We love us some fried rice around here. Sure, sure, it is Chinese-American Junk Fast Food to some extent but that suits us to a "T". I have been using my own bastardized version of the basic fried rice recipe in the Joy of Cooking for years. It is my go-to solution for left over meat and vegetables. I don't open the cookbook to get to that recipe though. Again, I printed out my own version of the recipe in the cookbook and that lurks in my Black Hole Notebook.
This recipe however, took the fried rice in a bold new direction - AND it called for a cup of leeks which I just happened to have thanks to my CSA basket last week.
So to follow is the recipe and here's the photo that sold me on trying the recipe: Ginger Fried Rice
- serves 2 -
Adapted from Asian Flavors of Jean-Georges by Jean-Georges Vongerichten
1/4 cup canola oil
1 tablespoon garlic, minced
1 tablespoons fresh ginger, minced
1 cup leeks, thinly sliced white and pale green parts only
2 cups rice, preferably day old or at least cool
1 teaspoons sesame oil
2 teaspoons soy sauce
2 large eggs
1. In a large pan pour half of the oil in over medium heat. Toss in the leeks and cook until they are softened, but not browned. It should take about 10 minutes. Turn the heat to medium-low if they start to develop any color. Season with salt.
2. Dump in the rice and stir it together with the leeks. Cook until it is hot, just a few minutes. Turn off the heat. Divide the rice into two plates. Drizzle each with half of the soy sauce and sesame oil.
3. Meanwhile, in another large pan pour the rest of the canola oil over medium heat. When hot, add the garlic and ginger. Stirring occasionally, cook until the garlic is nicely browned, just a few minutes. Remove the garlic and ginger and drain on a paper towel.
4. Fry the eggs sunny-side up in the remaining oil left from frying the garlic and ginger. When done, place one egg on each mound of rice. Sprinkle the garlic and ginger on top. Season with salt. Add more soy sauce or sesame oil if you so desire.
Here's MY results. You may note I did not manage to prevent my leeks from developing any color. I also added another egg to the top because I'd skipped lunch yesterday and was starving when I finally cooked dinner which is a BAD practice, a BAD idea and kids do NOT try that at home. Because of the MEGA EGGS on top you can't see that I actually managed to get that plating trick pulled off - molding the rice in a bowl so it served up in a nice little mound.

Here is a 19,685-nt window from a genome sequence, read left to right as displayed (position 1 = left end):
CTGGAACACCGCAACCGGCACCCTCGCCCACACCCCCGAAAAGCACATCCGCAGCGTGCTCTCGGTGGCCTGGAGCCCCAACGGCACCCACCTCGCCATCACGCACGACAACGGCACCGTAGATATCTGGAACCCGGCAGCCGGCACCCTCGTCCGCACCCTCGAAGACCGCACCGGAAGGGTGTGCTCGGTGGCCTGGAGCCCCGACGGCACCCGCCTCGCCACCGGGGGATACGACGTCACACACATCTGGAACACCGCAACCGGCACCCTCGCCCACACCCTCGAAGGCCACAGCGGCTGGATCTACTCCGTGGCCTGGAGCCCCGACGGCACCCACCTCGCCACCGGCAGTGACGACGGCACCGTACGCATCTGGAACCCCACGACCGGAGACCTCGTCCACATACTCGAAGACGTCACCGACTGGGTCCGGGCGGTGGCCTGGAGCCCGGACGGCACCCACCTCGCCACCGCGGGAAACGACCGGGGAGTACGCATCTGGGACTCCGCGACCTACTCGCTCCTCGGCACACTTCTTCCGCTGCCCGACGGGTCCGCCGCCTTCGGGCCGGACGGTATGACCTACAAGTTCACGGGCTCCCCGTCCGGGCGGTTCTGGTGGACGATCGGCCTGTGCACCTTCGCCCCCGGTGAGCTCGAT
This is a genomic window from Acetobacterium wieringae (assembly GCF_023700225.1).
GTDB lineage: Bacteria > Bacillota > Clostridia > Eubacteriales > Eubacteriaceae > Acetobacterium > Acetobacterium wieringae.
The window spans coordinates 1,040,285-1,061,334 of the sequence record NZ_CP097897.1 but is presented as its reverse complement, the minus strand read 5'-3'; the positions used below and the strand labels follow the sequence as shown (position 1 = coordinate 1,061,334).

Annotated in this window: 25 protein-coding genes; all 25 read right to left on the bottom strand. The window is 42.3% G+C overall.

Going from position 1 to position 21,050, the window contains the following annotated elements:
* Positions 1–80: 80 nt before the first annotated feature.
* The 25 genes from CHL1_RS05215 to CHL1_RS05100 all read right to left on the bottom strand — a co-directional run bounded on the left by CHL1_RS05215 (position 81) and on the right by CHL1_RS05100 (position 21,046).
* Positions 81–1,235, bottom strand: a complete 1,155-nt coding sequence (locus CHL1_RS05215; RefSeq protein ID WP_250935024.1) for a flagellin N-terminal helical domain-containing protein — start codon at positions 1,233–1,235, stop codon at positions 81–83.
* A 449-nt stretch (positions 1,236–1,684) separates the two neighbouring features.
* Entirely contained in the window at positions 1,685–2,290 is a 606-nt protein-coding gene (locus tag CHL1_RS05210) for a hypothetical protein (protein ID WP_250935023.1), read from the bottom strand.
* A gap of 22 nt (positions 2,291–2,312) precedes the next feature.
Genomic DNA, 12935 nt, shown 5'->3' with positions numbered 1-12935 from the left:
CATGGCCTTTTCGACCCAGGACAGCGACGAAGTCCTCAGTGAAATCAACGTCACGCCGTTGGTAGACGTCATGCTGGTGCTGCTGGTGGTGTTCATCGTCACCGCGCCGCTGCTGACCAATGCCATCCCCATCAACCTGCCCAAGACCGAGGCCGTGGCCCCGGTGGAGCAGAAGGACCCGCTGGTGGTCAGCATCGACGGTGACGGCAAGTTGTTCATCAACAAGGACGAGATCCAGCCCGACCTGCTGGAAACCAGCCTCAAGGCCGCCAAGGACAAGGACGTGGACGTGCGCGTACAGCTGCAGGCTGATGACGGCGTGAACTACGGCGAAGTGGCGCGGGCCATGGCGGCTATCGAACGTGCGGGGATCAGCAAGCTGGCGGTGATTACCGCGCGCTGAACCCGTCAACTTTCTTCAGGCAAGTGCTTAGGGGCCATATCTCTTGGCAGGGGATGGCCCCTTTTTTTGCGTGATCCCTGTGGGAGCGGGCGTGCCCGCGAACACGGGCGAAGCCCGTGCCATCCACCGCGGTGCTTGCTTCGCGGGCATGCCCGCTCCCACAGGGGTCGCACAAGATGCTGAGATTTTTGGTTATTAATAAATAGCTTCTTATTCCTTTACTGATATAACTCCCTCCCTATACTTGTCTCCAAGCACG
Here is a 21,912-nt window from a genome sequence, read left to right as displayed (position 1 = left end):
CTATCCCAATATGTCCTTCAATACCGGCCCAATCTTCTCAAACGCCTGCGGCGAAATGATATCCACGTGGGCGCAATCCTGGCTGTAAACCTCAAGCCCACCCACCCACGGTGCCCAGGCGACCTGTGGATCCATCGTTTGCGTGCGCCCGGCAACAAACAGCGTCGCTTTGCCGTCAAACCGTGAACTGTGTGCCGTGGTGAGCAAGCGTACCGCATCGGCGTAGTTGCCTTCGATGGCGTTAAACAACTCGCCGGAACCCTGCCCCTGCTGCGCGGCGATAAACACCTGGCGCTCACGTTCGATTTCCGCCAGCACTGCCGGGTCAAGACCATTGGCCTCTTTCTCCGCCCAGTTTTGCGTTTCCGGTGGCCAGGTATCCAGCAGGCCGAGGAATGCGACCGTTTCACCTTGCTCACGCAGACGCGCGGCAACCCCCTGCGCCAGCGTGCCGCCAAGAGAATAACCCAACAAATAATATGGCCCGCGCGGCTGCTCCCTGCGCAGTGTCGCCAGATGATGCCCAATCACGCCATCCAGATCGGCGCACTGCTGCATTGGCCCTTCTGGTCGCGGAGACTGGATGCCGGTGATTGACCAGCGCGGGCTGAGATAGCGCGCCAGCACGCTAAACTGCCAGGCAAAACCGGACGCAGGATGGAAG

I got a little soy sauce happy at the end. I did SO desire to add more. A lot more. My husband, who is pretty much a salt fan, thought I'd overdone that. He still managed to clear his plate (brave fellow!) and we both agree this is a dish we'll want to try again very soon. The finished dish has a very clean taste to it, cooks up easily and quickly especially if you don't argue with your leeks about coloring too much. [Arguing with Food Score To Date: Leeks 1: Cook 0] The minced ginger/garlic pieces that you fry and then remove to add on at the end was not as fussy as I'd thought it would be. The fried bits were delicious and they imparted a nice flavor to the oil that you then cook your eggs in.
This turns out to be a great version of a family favorite. It didn't heat up the kitchen too much and even short my food deprived brain's "Two eggs would be BETTER/MORE soy sauce!!" demented version, the dish is nicely filling. We had ours with what was left of an Asian raw beet and apple ginger slaw that made for a pretty spiffy combination.
I will not be buying any new cookbooks anytime soon. I will keep cruising the internet, waiting and watching for other folks to try recipes out and then tell me how they worked. Opportunistic? Maybe. Is this an older version of those high school students who mostly squeak by only reading the Cliff Notes version of the books they are assigned? I hope not.
I'd hate to think I am completely missing the point of cooking by not reading every new cookbook that hits. I do enjoy reading and I have enjoyed reading cookbooks in the past. So maybe, just maybe, I will buy a new cookbook one of these days and sit and read it and then cook my way through, as so many others have notably done.
For today? I have many errands and chores and dinner to get on the table. I'll crack the books later. Soon. Really.....